Editor’s note: This letter is in response to this article.

Dear Editor,

When I first read the article in the Sept. 26 issue in “The Gray Area” titled “The Things We Say and the Things We Mean,” I was furious. Why is this white, privileged sophomore student telling me what to call black people?

On what authority does he reserve the right to tell me what I should label people? In my rage, I was prepared to slander the author as a jerk and a racist. I have several acquaintances that would agree with me on that standpoint upon first reading the article, for what seems to be a good reason.

I spoke to a few of my friends of various ethnic backgrounds and to the author himself. What should I call my friends who are black? I received a resounding, “Black.”

To proclaim that someone is African-American is to, potentially, denounce his or her ancestry. I have a close friend here at Centre who is descendent from Haiti, but, I suspect, denotes “black” whenever he takes a survey. Why? Because he is black! This is the only common colloquial term that was not created for the purpose of demeaning or discriminating.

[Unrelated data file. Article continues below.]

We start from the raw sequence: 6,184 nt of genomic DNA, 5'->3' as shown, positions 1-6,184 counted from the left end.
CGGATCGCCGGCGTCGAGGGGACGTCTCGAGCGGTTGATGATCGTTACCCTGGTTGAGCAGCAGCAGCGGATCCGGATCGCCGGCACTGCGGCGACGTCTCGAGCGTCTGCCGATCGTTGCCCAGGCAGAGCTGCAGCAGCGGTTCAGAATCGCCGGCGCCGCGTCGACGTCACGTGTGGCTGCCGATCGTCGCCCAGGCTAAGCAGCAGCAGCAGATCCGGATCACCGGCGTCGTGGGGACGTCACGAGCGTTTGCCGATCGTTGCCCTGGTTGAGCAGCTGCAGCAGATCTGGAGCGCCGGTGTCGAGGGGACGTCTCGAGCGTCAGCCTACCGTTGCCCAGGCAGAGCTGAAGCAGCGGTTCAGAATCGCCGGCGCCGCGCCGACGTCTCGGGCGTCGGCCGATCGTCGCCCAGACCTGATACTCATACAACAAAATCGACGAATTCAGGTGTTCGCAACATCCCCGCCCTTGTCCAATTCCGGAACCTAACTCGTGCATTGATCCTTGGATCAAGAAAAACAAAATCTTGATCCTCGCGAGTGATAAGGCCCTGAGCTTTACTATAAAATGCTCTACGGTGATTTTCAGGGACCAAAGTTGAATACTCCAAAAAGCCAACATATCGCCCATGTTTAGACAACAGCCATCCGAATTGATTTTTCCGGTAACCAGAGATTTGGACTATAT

To promote usage of “black” is to promote a semi-factual, non-discriminatory label. Should we be promoting usage of a label at all? Is being cognizant of race something that I should be happy about? Does any of this really matter?

We are all people, each of us are a part of the Human Race; whether you are male or female, straight or gay, wealthy or impoverished, Greek or Non-Greek, or whichever label appropriately describes you.

In order to have a community, there needs to be diversity, discussion, conflict and resolution, and above all we need to be respectful. Respect your peers and you will forever be happier than if you were ever “politically correct.”


Jeffrey Podis

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